Of the two, Liechtenstein gives off a secluded private haven in the mountains best suited for people wanting to take a break from an otherwise hectic lifestyle, while Monaco gives off a vibe of all the things your mom says you shouldn’t waste your money on: cars, girls, yachts and casinos.

Monaco with monte carlo casino, yachts and beach
Monaco seen from above. You can see the Monte Carlo Casino and one of the monstrous yachts in the background. There’s a beach behind there as well

Using the smugglers route to cross from Vietnam into China

In May 2016 I visited Lung Cu all the way up the most northern part of Vietnam but this is not what this story is about

After Lung Cu I thought it would be cool to see the border here. I’m drawn towards the border because I’m intrigued with the idea that a border to a country as closed as China would be completely unsupervised. I’ve always had this idea of a completely remote border, you know, without even a border control post where only shepherds roam somewhere deep in the mountains.

As I drove out the road the pavement suddenly stopped and before me was about 6 motorbikes and a tiny dirt path along the ridge of the mountain. It looked like something you would only want to walk and the direction took you straight towards China. This is it I guess – the border.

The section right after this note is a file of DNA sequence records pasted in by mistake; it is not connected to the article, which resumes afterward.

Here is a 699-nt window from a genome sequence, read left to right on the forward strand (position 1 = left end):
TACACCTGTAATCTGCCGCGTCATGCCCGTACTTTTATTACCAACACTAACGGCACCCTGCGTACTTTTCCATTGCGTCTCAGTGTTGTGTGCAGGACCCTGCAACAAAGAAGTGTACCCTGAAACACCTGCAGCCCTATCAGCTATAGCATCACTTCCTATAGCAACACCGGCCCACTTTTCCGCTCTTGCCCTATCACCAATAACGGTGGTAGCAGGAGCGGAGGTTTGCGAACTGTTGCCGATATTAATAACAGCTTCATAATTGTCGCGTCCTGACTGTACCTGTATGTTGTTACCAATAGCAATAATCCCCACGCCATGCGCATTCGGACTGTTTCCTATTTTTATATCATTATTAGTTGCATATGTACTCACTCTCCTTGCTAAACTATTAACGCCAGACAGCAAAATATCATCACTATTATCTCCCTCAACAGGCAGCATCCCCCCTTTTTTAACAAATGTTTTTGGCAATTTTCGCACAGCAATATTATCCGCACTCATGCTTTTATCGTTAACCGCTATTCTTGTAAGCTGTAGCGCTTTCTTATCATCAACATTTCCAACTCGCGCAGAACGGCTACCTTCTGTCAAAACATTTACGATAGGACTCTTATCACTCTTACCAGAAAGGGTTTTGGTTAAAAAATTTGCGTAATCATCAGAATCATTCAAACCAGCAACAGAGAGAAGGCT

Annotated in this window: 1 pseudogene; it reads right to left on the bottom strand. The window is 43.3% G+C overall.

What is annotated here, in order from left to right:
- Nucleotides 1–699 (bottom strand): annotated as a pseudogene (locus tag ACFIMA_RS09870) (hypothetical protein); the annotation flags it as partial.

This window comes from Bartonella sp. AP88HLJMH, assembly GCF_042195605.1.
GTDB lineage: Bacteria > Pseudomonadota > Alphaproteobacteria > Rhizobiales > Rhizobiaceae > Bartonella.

I could see pretty far ahead and it looked like at least a 15-minute walk down along a very muddy path before anything would change so I decided to opt against it. However, as I turned around a little bit I noticed a definite path going up the mountain, not towards China, so I figured it would be safe to go up there, at least for the view over the valley.

When I got up I saw several road marker stones with skulls on them all over the area. Skulls, just skulls. Frightening.

Thoughts of land mines and stuff like that popped up in my head and I was about to turn around. Enough is enough.

But when I was about to turn around I saw a shepherd with two cows on a definite path, albeit small, meaning that at least it would be safe, landmine wise – and so I continued towards him.

Around the corner I saw a paved road pop out in the middle of nowhere, Chinese signs and more skulls. I’m pretty sure this was the border. I walked up on the pavement, talked some with the farmer – who was Chinese! – and walked back to my bike.

On the way out, with mud all over my shoes, I got some concerned looks from locals who could only wonder what I’d been doing out there. I’ve heard from other people that the area is used for smugglers as well – which would make sense since it’s so easy and remote.